Subscribers to @Home Network are now able to sample, rent
or buy software right from their computer screens, through a deal with online
software-distribution house Release Software.
Today (March 23), @Home fires up a server inside its
high-speed network so that customers can try out a commercial software package or buy it
outright online, without having to go shovel the driveway or start dinner while they wait
for it to download.
John Garner, manager of media development for @Home, said,
"This is the first time that customers will be able to try software before they buy
it. It's pretty big news for @Home."
Matthew Klein, president of Release, said @Home subscribers
will have access to more than 3,000 popular software titles. They can try out software for
seven days before purchasing it with a credit card. After that, they are locked out,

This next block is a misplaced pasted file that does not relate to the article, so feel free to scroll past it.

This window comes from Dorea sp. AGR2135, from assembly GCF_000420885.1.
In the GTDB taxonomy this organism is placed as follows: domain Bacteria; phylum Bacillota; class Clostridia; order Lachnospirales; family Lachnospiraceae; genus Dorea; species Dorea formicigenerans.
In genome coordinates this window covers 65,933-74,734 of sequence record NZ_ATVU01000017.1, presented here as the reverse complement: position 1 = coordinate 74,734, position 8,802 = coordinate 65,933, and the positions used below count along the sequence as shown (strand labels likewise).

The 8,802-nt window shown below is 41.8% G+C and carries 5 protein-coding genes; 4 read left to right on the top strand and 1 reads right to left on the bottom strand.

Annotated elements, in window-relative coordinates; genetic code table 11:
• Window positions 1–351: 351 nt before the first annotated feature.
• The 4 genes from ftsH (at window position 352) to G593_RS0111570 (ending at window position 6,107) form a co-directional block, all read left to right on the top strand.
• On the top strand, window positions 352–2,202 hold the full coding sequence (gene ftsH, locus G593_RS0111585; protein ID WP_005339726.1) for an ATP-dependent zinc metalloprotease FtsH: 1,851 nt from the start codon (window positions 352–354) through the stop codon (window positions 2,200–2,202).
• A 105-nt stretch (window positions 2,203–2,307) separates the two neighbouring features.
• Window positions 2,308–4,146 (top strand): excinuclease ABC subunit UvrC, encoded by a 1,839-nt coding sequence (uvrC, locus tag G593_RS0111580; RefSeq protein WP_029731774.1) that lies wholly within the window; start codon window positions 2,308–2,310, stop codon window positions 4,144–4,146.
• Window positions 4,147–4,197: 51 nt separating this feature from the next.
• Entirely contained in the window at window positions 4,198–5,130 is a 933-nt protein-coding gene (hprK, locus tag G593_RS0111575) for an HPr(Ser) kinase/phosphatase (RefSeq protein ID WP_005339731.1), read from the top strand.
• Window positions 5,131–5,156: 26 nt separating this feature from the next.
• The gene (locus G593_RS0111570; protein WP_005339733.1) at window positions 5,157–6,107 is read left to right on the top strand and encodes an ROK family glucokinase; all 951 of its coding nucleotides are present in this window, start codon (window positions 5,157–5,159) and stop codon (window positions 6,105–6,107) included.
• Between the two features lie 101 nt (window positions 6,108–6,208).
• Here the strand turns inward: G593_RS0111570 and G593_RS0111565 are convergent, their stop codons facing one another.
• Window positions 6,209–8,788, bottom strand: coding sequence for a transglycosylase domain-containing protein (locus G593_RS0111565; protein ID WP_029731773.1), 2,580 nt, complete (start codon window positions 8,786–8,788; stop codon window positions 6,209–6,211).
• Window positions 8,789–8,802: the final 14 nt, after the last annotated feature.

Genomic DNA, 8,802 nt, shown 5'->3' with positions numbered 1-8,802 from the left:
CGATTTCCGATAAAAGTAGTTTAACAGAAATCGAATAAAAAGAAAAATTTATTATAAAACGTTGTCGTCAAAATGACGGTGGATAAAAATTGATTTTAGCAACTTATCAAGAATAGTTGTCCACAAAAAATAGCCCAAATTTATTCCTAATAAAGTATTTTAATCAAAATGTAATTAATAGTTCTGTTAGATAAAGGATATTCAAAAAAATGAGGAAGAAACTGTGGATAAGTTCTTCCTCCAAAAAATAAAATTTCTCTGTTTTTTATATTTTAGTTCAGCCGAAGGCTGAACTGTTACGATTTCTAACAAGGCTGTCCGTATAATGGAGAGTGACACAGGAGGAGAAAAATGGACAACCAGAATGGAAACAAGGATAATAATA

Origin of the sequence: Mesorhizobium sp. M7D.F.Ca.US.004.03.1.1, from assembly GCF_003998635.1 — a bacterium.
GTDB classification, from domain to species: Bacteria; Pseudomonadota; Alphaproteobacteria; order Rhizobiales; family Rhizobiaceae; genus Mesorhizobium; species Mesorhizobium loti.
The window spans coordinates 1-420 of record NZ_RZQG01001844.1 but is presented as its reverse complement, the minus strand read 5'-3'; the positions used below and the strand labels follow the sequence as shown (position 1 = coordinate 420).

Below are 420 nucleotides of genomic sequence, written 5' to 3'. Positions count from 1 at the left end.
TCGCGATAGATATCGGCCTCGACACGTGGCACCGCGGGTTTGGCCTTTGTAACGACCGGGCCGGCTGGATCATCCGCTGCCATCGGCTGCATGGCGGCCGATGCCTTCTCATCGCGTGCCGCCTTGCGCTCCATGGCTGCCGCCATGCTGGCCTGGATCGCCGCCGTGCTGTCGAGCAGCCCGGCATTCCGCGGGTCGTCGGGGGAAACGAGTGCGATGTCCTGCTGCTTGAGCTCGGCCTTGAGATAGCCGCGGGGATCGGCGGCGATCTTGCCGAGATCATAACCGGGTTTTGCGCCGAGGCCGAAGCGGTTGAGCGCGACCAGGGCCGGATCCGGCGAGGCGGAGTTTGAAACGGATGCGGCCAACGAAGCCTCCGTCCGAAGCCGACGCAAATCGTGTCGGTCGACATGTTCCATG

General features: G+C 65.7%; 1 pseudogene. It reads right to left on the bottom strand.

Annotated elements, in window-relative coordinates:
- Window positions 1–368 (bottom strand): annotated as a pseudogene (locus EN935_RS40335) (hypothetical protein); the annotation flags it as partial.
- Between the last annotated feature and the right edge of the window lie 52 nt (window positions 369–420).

"in a very polite way," Klein said.
"Everyone has known for the last few years that online
software purchases are an obvious business, as opposed to having all of this inventory
sitting around and rotting in warehouses," Klein said. "The difficulty has been
the time that it takes to download" over dial-up phone connections.
Enter @Home, which, by its very nature, works hundreds of
times faster than dial-up connections.
"We think that the current buying paradigm for buying
software is really lousy -- we call it 'shelf ware,' because it's software
that sits on your shelf because you don't really like it after you take the shrink
wrap off," Klein said. "This is the future of the software-distribution
Dubbed "Software Now" on @Home, the service is
accessible from several areas of the high-speed service.
Garner said @Home and Release have arranged for a revenue
split for purchased software, but they wouldn't discuss specifics. Klein said,
"The point was to make it very attractive for @Home."
To accommodate the software downloads, @Home installed an
FTP (file-transfer-protocol) server within its network, so that buyers don't
encounter any bandwidth bottlenecks when buying or trying software.
With that barrier to electronic commerce removed, the
bottleneck will now likely move away from the network and toward available hard disk space
on users' computers, executives said.